Byron Ordway, a Cadyville resident and avid mountain biker, also cherishes solitude. That’s the only word he wrote on his Post-it note, and he wrote it in all caps. But he’s not looking to keep visitors away — he believes there are opportunities for everyone to recreate in the Adirondacks, and that there’s more to do here than hiking. If people are looking for solitude, he said, Cascade and Porter might not be the place to go looking for it. But there are other places, and he loves them all.

In Prickett’s group, Woodman noted the need to provide a positive High Peaks visitor experience that’s available to anyone — that the Adirondacks should be a more welcoming place to diverse groups of people and people who might have economic barriers to a high-priced tourist experience.

Carrying the capacity torch

Over the last few years, the DEC has placed a heavy focus on what the department calls “visitor use management.” As the number of hikers and other recreationists visiting the High Peaks continues to rise, so has the amount of trail use and degradation, traffic and safety concerns. But Clague said the concept of visitor use management is an evolution of the longstanding concept of “carrying capacity” — the sweet spot between allowing people to use and enjoy the High Peaks without degrading its natural resources and social and psychological benefits.

Carrying capacity is a term noted in DEC documents as far back as the Adirondack Park Agency’s first Adirondack Park State Land Master Plan in the early 1970s and in the DEC’s subsequent High Peaks Unit Management Plans for the park, according to Clague. But Clague said it’s been hard for the DEC to concretely define, measure and implement the concept of “carrying capacity” in the field. Some of these measurements are clear — like how many people can park at a parking lot before it’s at capacity. Others can be harder for to pin down — like how many people can use a given trail without causing extensive damage. But even when capacities are measurable, rules can be hard to enforce, and the problems that arise when they’re broken have proven hard for the DEC to adequately address. Though the DEC has piloted a couple of efforts to mitigate hiker traffic at trailheads — including the state Route 73 hiker shuttle and the parking reservation system at the Adirondack Mountain Reserve — the department has yet to develop comprehensive mitigation methods that address the entire High Peaks Wilderness.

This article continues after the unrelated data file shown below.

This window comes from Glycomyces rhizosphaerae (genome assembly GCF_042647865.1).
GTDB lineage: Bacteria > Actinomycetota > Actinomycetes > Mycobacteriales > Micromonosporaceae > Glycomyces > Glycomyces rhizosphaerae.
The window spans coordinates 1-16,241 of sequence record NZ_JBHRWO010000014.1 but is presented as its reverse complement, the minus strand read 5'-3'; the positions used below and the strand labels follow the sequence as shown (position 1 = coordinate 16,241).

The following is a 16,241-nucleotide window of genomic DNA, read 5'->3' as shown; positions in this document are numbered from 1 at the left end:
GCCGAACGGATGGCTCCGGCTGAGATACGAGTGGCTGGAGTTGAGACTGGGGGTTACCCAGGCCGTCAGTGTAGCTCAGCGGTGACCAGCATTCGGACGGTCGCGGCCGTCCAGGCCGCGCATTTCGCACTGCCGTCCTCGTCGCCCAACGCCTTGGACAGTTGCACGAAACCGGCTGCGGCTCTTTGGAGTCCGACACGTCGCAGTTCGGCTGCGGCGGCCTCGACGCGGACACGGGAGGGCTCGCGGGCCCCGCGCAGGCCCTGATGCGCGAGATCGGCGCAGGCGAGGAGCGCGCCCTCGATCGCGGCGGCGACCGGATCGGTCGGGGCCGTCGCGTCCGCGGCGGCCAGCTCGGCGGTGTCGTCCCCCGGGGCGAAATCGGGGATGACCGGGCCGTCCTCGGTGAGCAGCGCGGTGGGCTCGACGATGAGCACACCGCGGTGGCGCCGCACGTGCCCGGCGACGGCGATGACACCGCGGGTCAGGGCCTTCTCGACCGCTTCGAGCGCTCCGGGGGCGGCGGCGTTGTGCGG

The parking lots at trailheads in the High Peaks were never meant to accommodate everyone who might visit. Many of the facilities, designed in the 1970s, were built to “accommodate a desired capacity commensurate with interior use and to also, alleviate off-highway parking problems,” according to the High Peaks Unit Management Plan, released in March 1999. “This is a passive-indirect management approach to control interior use by balancing road access with the desired carrying capacity of the contiguous wilderness.” Even 20 years ago, parking problems were routine at the Garden, South Meadow Road, the AuSable Club and along Route 73, according to the plan, which says that “in each case, the number of parked cars is often triple the desired capacity.”

The High Peaks Advisory Group — a stakeholder group formed by the state in 2019 and tasked with creating a list of recommendations for addressing increasing visitor use in the High Peaks — “picked up the torch” for carrying capacity, Clague said. The group recommended that the state create a High Peaks “Wilderness Management Plan” in its list of management recommendations in January 2021. In 2022, the state budget included a $400 million Environmental Protection Fund, which carved out funding for “comprehensive planning,” which the DEC interpreted as funding to kickstart the management plan, Clague said. The new 2023-24 state budget retains the $400 million for the EPF.

The DEC hired Otak this past March to help develop and implement the VUM plan, which could go out for public comment as soon as the summer of 2024. This is the first time the DEC has undertaken a VUM project, according to Clague, and the DEC is taking on two plans at once — one for the Adirondacks and another in the Catskills — hence the need for some outside help.

The next public meeting on the VUM is expected to held sometime in March 2024, though people can send feedback to Ross Strategic via email at vum-facilitators@rossstrategic.com; to the DEC via mail addressed to Josh Clague, 625 Broadway, 5th Floor, Albany, NY 12233-4254; and via the project website at https://highpeaksvum.com/get-involved.html.

CORRECTION: An earlier version of this article included a photo caption with a misspelling of David Gomlak’s name. The Enterprise regrets the error.